1
vote
2answers
368 views

Is there an English equivalent to the German word “Substanzwissenschaftler”?

As a German statistician, I distinguish between statisticians and "Substanzwissenschaftler" (my best translation so far substantive researchers). While the former know which regression model should be ...
13
votes
2answers
2k views

Is there one word for fat gotten from stress eating (Kummerspeck)?

In German, there is the word Kummerspeck, which literally translates to sorrow lard and means: the fat gained from stress eating Is there such a word in English? I never found any.
2
votes
1answer
133 views

Does the origin of the auxiliary “shall” lie in the medieval blood-money practice of wergeld?

Perusing some 19th-century grammar books for another purpose, I came across an interesting etymology: "According to Grimm 'shall' or 'skal' is the preterite or perfect of a verb meaning 'to kill'. ...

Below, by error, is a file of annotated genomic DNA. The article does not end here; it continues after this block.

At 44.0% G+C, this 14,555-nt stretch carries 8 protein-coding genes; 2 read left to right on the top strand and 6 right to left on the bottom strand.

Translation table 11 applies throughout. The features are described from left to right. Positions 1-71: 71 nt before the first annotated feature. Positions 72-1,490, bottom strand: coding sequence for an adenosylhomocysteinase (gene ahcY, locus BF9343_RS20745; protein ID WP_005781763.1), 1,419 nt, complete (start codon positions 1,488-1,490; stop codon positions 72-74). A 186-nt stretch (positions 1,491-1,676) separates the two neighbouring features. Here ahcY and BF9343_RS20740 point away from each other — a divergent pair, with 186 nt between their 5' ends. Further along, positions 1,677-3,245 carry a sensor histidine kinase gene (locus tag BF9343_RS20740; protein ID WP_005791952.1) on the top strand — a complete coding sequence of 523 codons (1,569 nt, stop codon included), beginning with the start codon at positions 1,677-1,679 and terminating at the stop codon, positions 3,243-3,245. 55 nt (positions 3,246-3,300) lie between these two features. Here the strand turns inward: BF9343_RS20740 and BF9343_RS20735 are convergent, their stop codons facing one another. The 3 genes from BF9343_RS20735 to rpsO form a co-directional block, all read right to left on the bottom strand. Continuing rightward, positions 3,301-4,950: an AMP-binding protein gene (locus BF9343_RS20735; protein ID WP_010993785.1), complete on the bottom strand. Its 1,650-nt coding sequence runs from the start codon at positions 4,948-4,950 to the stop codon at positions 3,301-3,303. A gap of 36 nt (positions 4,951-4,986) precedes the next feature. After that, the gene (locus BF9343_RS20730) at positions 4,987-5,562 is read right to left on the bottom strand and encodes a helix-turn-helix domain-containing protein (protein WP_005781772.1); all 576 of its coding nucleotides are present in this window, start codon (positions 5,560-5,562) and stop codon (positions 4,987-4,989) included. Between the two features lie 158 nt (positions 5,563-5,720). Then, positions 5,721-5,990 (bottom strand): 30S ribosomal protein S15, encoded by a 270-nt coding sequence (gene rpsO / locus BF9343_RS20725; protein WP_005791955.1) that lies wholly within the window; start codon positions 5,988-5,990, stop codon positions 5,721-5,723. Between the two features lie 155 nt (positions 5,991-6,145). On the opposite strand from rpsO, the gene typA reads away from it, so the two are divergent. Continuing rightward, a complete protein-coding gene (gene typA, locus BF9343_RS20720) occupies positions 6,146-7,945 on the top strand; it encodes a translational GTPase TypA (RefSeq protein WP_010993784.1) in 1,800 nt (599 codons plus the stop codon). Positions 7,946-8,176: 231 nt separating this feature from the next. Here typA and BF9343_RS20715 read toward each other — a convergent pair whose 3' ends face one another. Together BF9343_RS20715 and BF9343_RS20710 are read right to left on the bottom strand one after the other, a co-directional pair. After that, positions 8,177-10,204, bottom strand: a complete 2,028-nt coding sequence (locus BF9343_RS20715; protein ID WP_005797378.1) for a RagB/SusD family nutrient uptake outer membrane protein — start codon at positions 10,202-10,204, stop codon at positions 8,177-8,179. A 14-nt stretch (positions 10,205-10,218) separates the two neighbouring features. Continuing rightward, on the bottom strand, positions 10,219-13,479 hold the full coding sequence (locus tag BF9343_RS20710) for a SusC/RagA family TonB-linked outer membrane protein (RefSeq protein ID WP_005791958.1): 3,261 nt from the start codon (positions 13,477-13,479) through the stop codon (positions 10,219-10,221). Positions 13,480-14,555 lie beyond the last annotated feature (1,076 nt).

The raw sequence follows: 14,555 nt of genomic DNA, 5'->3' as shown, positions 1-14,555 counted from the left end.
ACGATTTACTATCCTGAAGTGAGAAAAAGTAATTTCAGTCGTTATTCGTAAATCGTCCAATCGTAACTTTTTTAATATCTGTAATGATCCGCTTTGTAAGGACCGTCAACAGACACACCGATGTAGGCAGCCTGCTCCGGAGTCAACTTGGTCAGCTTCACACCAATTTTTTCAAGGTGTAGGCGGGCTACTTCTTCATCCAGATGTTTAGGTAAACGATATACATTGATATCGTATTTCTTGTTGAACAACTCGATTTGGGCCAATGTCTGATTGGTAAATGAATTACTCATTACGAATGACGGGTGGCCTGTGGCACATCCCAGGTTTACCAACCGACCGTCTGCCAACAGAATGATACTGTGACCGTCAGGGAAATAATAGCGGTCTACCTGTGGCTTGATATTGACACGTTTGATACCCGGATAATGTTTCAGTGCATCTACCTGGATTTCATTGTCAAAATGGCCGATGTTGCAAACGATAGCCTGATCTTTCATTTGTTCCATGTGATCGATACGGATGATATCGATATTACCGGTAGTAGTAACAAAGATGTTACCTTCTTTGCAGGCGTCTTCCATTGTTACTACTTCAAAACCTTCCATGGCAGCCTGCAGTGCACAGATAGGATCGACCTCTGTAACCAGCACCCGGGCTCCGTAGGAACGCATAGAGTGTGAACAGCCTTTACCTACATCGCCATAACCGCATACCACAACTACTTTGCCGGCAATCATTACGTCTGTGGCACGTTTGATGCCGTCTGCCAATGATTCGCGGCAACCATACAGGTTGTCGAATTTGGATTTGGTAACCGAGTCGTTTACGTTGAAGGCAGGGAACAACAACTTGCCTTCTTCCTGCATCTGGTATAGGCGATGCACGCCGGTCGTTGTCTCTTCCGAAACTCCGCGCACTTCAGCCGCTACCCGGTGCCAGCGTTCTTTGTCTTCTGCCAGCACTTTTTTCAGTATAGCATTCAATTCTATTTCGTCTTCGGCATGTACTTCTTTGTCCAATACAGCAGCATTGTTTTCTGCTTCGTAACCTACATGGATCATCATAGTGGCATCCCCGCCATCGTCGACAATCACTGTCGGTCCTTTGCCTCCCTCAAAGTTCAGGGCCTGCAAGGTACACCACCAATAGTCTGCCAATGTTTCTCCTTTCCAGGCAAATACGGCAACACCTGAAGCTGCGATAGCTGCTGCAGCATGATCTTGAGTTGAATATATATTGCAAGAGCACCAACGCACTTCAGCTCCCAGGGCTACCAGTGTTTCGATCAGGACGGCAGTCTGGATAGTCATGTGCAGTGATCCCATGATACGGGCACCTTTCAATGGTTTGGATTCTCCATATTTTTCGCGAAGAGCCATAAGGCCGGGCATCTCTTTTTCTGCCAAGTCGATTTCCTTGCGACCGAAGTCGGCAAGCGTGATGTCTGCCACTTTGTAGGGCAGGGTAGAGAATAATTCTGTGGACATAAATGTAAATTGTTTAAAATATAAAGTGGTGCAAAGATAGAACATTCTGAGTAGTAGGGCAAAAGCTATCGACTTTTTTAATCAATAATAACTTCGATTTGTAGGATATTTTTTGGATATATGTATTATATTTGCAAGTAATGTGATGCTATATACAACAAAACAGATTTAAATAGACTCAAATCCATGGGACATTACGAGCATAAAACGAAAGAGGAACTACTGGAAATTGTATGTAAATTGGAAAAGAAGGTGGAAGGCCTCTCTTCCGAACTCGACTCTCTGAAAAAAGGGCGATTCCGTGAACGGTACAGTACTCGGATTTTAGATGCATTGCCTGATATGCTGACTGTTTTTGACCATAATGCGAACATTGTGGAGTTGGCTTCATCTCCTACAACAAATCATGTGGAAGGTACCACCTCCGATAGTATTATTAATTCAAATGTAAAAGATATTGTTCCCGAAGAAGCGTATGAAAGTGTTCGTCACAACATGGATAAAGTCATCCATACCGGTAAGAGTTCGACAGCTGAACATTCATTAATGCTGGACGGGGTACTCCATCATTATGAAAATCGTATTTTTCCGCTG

1
vote
2answers
1k views

What is a good synonym for “appointment”? Is “date” one of them?

TL;DR: If I use “date” for “appointment”, is it unmistakably understood? If not, is there a shorter word for “appointment”? In German, there’s Termin, from Latin terminus (“boundary, limit”), for ...
0
votes
0answers
57 views

What's up with umlauts in English? [duplicate]

I've been seeing words with umlauts in prominent publications - for example The New Yorker spells re-election like this: reëlection What's going on?
20
votes
3answers
6k views

Why didn't “spiel” get spelled with an “sh”?

The pronunciation for "spiel" allows for either "speel" or "shpeel". The "shpeel" pronunciation is significantly more common where I live (American Midwest) and I'm curious why "spiel" didn't get the ...
2
votes
2answers
325 views

Respective Use of “Respective” in English of German Speakers

Can anyone familiar with English use by German speakers explain the use of "respective" as in the list of examples below? I see this frequently from German government bureaucrats and the like, and ...
7
votes
5answers
1k views

Word/expression for a German “Ausflugscafé” - a cafe mainly catering to people taking a walk

In Germany, there are many cafés (often combined with restaurants) that are located in a nice setting, typically close to, but a bit outside the next settlement (or inside a small village) mainly ...
-1
votes
1answer
103 views

Can “heavy duty” mean violently (in german: heftig)? [closed]